Why not just jump right in and the topic going, right? In case you missed it, yesterday I wrote about my background and my thoughts on the financial transition. Today’s it’s about the emotional ride. I’m not going to focus on the emotions of having a newborn, but instead the specific emotions I dealt with in my new identity as a SAHM.
Disclaimer: this post is not a discussion about working mom vs stay at home mom. Please don’t turn it into that, as ALL moms that work their tails off for their families, in whatever capacity works best for them, deserve the utmost respect. This is me, sharing MY experience and MY emotions that I went through when we decided I’d stay home with our newborn daughter.
In fact, that’s a good place to start. Identity. It’s amazing how much of our identity is tied up in what we do, rather than who we are. The first question at a cocktail party is always “what do you do?”. I always found it fun to tell people about my health coaching. Health is a topic that intrigues almost everyone and it would always start a great discussion. In contrast, answer that question with “I’m a mom” or “I stay home with the kids” and it pretty much kills the conversation. Maybe you’ll get a “oh how nice” in return, but that’s about it.
Somehow saying that I was just a mom (just?!?) felt unworthy in the beginning. It’s no surprise why. When I had a “real” job, I’d get dressed, do my hair, have to be somewhere at a certain time, have deadlines, clients, paperwork, a title and a company email address. You know, all the things that scream I’M IMPORTANT. When I transitioned to being a mom, I lost that. I could, and sometimes did, stay in pajamas all day, especially with a newborn. When someone innocently asked how I spent my day, I’d rack my brain and answer the best way I knew how- “well, I got dressed! And we made a quick trip to Target for toilet paper.” It sounded so unglamorous, so unimportant.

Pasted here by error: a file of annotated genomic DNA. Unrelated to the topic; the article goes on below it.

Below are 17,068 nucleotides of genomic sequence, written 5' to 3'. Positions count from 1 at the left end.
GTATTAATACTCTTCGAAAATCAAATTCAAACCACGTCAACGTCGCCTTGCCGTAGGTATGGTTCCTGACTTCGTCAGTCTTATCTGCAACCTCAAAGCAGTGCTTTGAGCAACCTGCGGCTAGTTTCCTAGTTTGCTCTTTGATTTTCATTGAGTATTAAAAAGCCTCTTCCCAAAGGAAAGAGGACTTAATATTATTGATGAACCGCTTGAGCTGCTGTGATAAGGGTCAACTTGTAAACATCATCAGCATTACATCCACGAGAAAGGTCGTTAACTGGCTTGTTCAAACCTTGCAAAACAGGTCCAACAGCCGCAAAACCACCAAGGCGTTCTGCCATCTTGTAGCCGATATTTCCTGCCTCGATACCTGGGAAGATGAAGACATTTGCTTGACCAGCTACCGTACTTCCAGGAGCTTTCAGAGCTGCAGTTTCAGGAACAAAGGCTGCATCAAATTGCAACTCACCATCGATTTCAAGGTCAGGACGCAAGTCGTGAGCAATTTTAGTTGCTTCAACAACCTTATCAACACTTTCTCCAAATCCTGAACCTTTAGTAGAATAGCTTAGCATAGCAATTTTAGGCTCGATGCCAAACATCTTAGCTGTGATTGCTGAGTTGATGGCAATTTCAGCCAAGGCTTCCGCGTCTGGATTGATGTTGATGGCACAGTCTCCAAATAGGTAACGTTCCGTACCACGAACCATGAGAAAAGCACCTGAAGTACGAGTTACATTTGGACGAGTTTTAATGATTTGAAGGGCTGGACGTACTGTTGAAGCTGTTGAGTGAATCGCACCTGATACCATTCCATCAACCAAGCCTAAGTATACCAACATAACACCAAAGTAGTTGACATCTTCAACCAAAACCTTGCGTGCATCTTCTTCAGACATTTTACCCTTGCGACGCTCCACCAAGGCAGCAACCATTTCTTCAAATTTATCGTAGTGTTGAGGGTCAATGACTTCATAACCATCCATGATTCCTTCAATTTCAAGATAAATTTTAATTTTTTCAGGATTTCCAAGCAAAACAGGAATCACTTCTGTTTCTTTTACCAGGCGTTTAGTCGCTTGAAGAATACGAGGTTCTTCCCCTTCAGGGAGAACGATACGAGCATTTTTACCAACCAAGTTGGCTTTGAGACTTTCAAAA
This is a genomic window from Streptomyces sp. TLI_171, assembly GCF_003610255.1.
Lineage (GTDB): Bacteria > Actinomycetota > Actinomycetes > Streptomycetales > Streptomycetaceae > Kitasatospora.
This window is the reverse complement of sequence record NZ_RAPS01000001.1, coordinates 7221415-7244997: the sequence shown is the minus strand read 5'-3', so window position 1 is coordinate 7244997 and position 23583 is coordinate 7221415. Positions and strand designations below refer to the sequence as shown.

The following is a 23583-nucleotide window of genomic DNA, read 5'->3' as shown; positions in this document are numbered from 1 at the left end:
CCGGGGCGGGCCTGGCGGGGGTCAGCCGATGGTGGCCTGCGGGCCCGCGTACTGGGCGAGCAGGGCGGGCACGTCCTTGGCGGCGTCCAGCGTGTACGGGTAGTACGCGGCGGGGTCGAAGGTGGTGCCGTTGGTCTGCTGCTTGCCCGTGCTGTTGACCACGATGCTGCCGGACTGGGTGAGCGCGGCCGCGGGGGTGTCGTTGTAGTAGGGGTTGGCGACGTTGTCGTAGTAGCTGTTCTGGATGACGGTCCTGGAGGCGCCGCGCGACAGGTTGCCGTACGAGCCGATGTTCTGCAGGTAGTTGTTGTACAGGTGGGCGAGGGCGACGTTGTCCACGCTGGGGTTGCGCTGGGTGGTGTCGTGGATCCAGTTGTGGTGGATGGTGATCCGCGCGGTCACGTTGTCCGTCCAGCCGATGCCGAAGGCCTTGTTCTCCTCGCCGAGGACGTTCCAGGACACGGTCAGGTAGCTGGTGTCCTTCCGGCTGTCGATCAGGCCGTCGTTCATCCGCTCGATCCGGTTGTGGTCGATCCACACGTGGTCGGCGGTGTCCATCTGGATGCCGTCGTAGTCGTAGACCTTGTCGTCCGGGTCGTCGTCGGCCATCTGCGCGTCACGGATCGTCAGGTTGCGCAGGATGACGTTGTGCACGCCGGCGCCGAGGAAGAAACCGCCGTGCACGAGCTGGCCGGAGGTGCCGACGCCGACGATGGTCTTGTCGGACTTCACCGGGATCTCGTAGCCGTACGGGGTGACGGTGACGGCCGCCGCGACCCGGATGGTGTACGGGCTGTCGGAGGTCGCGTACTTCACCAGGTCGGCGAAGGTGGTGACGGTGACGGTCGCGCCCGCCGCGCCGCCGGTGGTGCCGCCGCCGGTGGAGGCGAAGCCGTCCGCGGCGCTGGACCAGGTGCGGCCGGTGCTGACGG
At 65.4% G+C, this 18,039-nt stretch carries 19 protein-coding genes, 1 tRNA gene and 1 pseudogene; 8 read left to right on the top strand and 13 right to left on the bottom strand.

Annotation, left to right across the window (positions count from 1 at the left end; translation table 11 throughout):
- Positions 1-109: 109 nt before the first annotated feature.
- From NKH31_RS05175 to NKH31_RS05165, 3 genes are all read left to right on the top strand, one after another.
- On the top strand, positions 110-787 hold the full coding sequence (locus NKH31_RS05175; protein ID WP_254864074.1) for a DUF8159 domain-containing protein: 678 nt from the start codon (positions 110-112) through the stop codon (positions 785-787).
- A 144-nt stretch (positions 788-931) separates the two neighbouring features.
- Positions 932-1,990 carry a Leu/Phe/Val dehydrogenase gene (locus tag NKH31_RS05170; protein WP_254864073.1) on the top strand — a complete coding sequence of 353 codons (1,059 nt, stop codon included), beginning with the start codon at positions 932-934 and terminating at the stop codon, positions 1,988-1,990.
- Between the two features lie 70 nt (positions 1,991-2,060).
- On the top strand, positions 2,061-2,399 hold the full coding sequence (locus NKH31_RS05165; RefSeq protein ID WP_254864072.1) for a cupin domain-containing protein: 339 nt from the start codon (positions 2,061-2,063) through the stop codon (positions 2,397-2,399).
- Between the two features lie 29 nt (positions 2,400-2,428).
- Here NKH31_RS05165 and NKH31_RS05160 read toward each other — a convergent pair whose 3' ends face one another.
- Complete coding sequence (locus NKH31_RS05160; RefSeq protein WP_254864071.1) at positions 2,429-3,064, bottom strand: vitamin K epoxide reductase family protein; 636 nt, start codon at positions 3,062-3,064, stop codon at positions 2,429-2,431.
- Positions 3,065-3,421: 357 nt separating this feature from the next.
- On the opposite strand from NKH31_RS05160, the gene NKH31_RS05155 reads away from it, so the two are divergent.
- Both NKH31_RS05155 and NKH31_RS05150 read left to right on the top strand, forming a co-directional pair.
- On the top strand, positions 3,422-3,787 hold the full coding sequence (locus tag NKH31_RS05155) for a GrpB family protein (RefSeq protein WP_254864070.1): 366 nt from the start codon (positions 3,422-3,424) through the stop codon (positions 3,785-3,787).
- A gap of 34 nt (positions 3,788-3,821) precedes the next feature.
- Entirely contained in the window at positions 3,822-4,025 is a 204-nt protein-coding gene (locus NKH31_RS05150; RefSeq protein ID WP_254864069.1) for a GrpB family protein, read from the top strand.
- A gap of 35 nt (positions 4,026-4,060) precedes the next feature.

Looking back now, I want to hug the new mom I was back then. In between the putting on my pants and Target trip, I was accomplishing so many things that were left unspoken. I was caring for the most incredible little human, our daughter, who depended solely on me for every single need. I was her food, her comfort, in charge of keeping her clean and warm. I was caring for another life all day long, with no lunch hour, no coworker camaraderie, no boss telling me how great I was doing. The problem wasn’t with the level of importance of my daily tasks, but that I was so accustomed to external validation that I was lost without it.
Additionally, people seem to understand that jobs can be difficult. However, when I told people I was staying at home with Hailey, I’d often hear “you are so lucky!”. The phrase is well-intentioned, I have no doubt, but also is a double-edged sword. The thing is, I DO feel incredibly blessed to get to be at home with Hailey. However, the word ‘lucky’ always insinuated to me that I got off easy. Phew- no more work for me! Wahoo! In reality, as cliché as it sounds, being a mom is the hardest job I’ve ever had. The isolation, the inability to communicate, the 24/7 schedule, the pressure to be engaging and advancing the skills of your child at every moment… it can be a lot to handle day in and day out.
Now, as Hailey just turned two, I’m increasingly comfortable with my title as stay-at-home-mom. I wear it with pride and know my job is incredibly important. I don’t put the burden on others anymore to understand what I do all day or to respect my decision. We are doing what works best for our family. I’m not only at peace with, I’m in love with, our family’s decision. Because of that, I no longer feel the need to defend it to strangers.